Zusammenfassung Der Beitrag argumentiert, daß Fremdenfeindlichkeit sowie Renationalisierungsprozesse in der jüngeren politischen Auseinandersetzung in der BRD nur mittels eines historischen Zugangs zur Ethnizitätsproblematik und ihrer Wandlung im Verlauf der Entwicklung des modernen Nationalstaates zum Sozialstaat angemessen verstanden werden kann. Nationalität und Ethnizität werden gefaßt als Einheitssemantiken, die mit der Entstehung moderner Staaten einhergehen, und es wird argumentiert, daß diese Semantiken im Verlauf der schwierigen Geschichte der Staatsbildung in Deutschland sowie der Etablierung des Sozialstaates Prozesse der Valorisierung und Devalorisierung durchlaufen. Vor diesem Hintergrund wird darauf verwiesen, daß die jüngste Revalorisierung dieser Semantiken im Kontext verstärkter Zuwanderung, der sozialen Brüche und Friktionen des schwierigen Vereinigungsprozesses sowie der ökonomischen Umbruchsprozesse erst verständlich werden kann, wenn sie auf diese Geschichte der Staatsbildung in Deutschland, auf die Entwertung der Ethnizitätssemantik im Sozialstaat BRD sowie auf die Geschichte des Umgangs mit Migration und ihren Folgen bezogen wird.
"An analysis of the effects of the last wave of migration into West Germany on labor markets, public finances and economic growth, this study points at the often ignored fact that the migrants were rather successful in finding jobs and thus helped in eliminating labor shortages in certain industries. Simulations with a macroeconometric model for the FRG indicate that in 1992 the GDP was almost 6 percent higher than without migration, that 90,000 jobs were created and that migration created a surplus of DM14 billion in the public sector, compared to the baseline. This study also makes clear, however, that these effects mainly depend on a quick absorption of migrants by FRG labor markets, and as to the social system, the relief may be only transitory."
PIP: The author examines the changes to French immigration law adopted in 1993 in the light of current trends and pressures affecting migration to France. The focus is on the changes in the rules concerning the acquisition of French nationality, and the assimilation of existing immigrants from developing countries. The difficulties of resolving such problems at the national level while migration regulations are being developed at the European Community level are noted. Problems involving the control of the nation's borders, illegal immigration, and the growing demand for political asylum are also discussed. The author raises the possibility that immigration could be better managed in light of current labor market conditions in France.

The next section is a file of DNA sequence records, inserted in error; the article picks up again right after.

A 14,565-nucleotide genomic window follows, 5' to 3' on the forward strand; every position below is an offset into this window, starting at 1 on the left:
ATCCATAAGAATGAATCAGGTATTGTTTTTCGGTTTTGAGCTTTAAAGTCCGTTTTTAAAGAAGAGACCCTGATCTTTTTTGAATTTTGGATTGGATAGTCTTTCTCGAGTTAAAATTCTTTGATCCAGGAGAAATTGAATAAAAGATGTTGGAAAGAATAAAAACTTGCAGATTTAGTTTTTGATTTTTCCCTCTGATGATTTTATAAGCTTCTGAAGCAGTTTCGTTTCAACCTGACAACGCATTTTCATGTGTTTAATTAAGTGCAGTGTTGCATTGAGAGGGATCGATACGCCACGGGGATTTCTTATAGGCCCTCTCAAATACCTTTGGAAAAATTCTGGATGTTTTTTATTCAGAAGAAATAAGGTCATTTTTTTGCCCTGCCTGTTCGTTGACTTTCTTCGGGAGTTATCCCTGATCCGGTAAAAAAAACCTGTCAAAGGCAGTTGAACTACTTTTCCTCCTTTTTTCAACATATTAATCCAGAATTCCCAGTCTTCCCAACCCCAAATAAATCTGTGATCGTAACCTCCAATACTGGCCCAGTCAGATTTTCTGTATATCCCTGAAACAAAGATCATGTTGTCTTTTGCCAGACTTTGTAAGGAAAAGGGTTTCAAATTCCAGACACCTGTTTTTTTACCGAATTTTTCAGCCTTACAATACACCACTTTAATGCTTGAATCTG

Migration flows are shaped by a complex combination of self-selection and out-selection mechanisms. In this paper, the authors analyze how existing diasporas (the stock of people born in a country and living in another one) affect the size and human-capital structure of current migration flows. The analysis exploits a bilateral data set on international migration by educational attainment from 195 countries to 30 developed countries in 1990 and 2000. Based on simple micro-foundations and controlling for various determinants of migration, the analysis finds that diasporas increase migration flows, lower the average educational level and lead to higher concentration of low-skill migrants. Interestingly, diasporas explain the majority of the variability of migration flows and selection. This suggests that, without changing the generosity of family reunion programs, education-based selection rules are likely to have a moderate impact. The results are highly robust to the econometric techniques, accounting for the large proportion of zeros and endogeneity problems.